We are always translating our experience, on a moment to moment basis: we translate light through our eyes, we translate texture through skin, we translate energy as emotion.
Through our ears we translate music and sirens and screams and political rhetoric and poetry.
You can translate a glance, a gesture, a sunset.
My partner translates the sky: he knows which clouds mean it’s a good time to light a burn pile in the pasture (he's a cowboy), or when there’s good fishing in the river. An astrologer translates planetary movement. A geologist translates a mountain very differently than a photographer. I translate the rhythm of my breath as it rises and falls.
We are always translating the world.
We are always taking in stimuli, absorbing data, and interpreting it through our individual filters. Each translation depends upon perception.
Translation is an essential part of consciousness: new frontiers in quantum physics are pointing to this interaction between perception and the perceived. What we perceive is affected by our very act of perceiving of it.
And our translations are entirely subjective. You know this first hand if you have ever been in any kind of relationship — you can be right next to someone, experiencing the same set of external circumstances, and yet both be having a totally different thing going on.
Our digital filter creates an added layer of distance, which can mess up meaning and lead to misunderstandings. Ever read a text in a certain tone that the sender didn’t intend? (Yea, me too. Like yesterday.)
I always think about a moment two years ago at AWP, a busy writing conference, where the general tone from the participants (whom willingly attend) is one of tremendous overwhelm and fatigue. I’d bought into that narrative, because it was easy to do so. Yeah, I also felt daunted by the huge crowds and packed schedule. At the conference, in between panels when writers and academics rushed through the Washington, DC convention center, I repeated that sentiment to my friend.
“This conference is crazy,” I echoed. It was the collective mantra.
Without judging me, she replied in a mellow tone, “I love it. All of these people here care about art. They care about writing. It’s so exciting.”
A switch flipped. Oh yeah. This is amazing! Or at least it could be, if I translate the experience that way.
Understanding translation as a mechanism has helped me realize I’m in more control of my filters and lenses. I’ve tried turning this way of seeing to social media, too. Like most of us, I have a love-hate relationship with Instagram. Like most of us, I spend WAY too much time on that damn platform.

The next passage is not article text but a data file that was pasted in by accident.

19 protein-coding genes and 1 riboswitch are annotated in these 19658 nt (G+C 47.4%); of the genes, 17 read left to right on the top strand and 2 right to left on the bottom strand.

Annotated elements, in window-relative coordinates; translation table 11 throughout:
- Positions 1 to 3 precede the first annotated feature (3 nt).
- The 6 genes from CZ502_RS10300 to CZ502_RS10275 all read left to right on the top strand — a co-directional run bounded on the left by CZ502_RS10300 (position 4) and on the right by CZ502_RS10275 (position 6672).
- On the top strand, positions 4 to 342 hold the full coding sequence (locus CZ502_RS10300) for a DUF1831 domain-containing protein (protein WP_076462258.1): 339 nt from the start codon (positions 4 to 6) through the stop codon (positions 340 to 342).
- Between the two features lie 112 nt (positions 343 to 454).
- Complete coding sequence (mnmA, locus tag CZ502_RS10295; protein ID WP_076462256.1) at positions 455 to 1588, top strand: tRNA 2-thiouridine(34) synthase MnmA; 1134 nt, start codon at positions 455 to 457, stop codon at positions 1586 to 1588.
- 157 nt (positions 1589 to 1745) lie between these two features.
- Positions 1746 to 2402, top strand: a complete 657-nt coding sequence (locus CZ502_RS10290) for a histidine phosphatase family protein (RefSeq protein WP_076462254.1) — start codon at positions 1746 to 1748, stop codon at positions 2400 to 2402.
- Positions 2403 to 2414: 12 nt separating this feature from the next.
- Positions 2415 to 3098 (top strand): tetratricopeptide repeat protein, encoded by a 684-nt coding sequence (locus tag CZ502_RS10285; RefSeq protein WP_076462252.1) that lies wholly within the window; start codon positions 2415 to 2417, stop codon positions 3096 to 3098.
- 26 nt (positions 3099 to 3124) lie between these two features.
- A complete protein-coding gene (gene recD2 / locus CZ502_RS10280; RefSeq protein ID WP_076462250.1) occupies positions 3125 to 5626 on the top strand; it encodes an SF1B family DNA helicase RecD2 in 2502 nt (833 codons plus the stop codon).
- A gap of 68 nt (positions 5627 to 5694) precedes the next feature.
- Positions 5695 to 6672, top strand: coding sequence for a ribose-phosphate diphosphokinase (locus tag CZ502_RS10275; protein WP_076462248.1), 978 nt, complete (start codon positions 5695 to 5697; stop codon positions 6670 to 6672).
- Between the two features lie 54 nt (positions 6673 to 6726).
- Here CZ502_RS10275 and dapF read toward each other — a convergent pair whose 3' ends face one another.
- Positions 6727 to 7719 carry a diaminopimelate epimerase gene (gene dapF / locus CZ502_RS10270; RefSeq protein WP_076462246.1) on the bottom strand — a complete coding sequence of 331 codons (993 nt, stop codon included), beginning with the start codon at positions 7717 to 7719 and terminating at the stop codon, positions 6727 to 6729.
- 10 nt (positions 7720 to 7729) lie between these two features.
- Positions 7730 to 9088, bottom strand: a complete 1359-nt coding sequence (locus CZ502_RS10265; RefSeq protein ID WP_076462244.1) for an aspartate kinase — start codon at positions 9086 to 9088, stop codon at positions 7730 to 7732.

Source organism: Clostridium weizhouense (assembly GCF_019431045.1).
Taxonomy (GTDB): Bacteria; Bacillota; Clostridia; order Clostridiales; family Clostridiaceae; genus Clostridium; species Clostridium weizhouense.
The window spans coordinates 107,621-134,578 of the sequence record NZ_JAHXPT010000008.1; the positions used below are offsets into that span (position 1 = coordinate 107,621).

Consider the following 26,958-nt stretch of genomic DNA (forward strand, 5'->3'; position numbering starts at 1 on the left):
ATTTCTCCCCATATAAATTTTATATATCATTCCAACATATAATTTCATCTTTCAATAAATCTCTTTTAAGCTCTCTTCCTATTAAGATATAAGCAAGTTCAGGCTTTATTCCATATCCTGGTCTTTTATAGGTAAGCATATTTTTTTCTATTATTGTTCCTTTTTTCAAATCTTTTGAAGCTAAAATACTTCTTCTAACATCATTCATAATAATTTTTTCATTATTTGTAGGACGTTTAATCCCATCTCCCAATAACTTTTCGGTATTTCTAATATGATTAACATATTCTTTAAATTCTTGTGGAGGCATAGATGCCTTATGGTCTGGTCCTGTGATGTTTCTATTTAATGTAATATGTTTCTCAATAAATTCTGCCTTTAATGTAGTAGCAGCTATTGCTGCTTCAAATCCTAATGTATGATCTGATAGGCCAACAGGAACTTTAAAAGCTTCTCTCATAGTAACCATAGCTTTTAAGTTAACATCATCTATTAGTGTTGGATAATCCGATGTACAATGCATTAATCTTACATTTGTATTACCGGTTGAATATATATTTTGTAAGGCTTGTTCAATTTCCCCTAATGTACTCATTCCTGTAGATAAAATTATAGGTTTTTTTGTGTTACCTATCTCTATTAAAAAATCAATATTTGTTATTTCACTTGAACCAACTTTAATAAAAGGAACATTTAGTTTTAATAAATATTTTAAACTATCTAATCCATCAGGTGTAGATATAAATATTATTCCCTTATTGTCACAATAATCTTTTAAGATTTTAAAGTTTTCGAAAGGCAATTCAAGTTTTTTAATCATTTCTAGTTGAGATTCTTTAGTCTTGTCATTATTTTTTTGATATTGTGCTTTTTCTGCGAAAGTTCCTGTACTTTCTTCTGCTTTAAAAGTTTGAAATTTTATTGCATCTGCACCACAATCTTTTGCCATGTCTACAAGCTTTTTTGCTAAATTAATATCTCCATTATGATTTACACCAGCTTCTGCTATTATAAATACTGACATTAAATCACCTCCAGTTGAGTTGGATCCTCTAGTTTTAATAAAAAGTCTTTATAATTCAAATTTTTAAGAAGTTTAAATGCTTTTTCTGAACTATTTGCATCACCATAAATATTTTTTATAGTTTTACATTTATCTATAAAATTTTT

My good friend sees posts of yoga practitioners in inversions and arm balances as inspiring, whereas I’ve often translated them as arrogant or egoistic — in the end, she ends up feeling inspired whereas I feel drained and insecure. Who’s right? What’s true?
If anything, this exploration reveals the fragile nature of our perception. At first this revelation of fragility is daunting to me, because it’s so very human to want to know everything for sure, to want to have it all figured out, and — perhaps most importantly — to be right (how many wars have been waged over an unchecked need to be right?).
But sometimes reality gets lost in translation.
Sometimes there aren’t words precise or crystalline enough to express what we feel. So I have to sit and be still. I have to get quiet. I do my best translating when I come back to my breath.
Want to take this theory and make it visceral? Here's a writing prompt to help you:
YOUR BODY AS TRANSLATOR & AS TRANSLATION:
A MEDITATIVE JOURNALING EXERCISE
First, take three to five slow, deep breaths. This will help anchor you in the present moment.
With pen and paper in hand, hone in on a single sensorial experience in the moment. What's the texture of the ground beneath your body? What's the feeling of the air against your skin? What scent looms in the air? Sink into the sensations.
The mind will want to label them as positive or negative (the mind ALWAYS wants to do that, omg it's such a Judge Judy -- or at least mine is). See if you can redirect your mental awareness from the opinion of the sensation to the pure sensation itself.
Is there an itch on your elbow, a dull ache in your lower back? Instead of getting so immediately wrapped up in the feeling about and reaction to the sensation ("OH MY GOD MY ELBOW IS SO ITCHY I MUST SCRATCH IT IMMEDIATELY OR THE KNOWN UNIVERSE WILL IMPLODE") allow your body to more fully feel the sensation without the mental commentary.
In other words, is it possible that an itch on your skin is merely heat or tingling? (Hint: yes, yes it's possible.)
Is it also possible, then, that the sadness or grief or anxiety in your body can be felt another way? Not ignored, not shamed, not diminished at all. Simply experienced using other language. Is it heaviness? Is it tingle? Is it a feeling of being pulled downward, a strange dance with gravity?
Begin journaling with this sensation as your first sentence. Maybe it's the way sunlight is warming your skin. Maybe it's the way that chai tea boils on the kettle and reminds you of fall in your childhood home. Let the sensation of how your body is translating some small piece of your existence in the moment be your launchpad into your memory, or into a metaphor, or into a fictional character. Let the words run down whatever roads appear.
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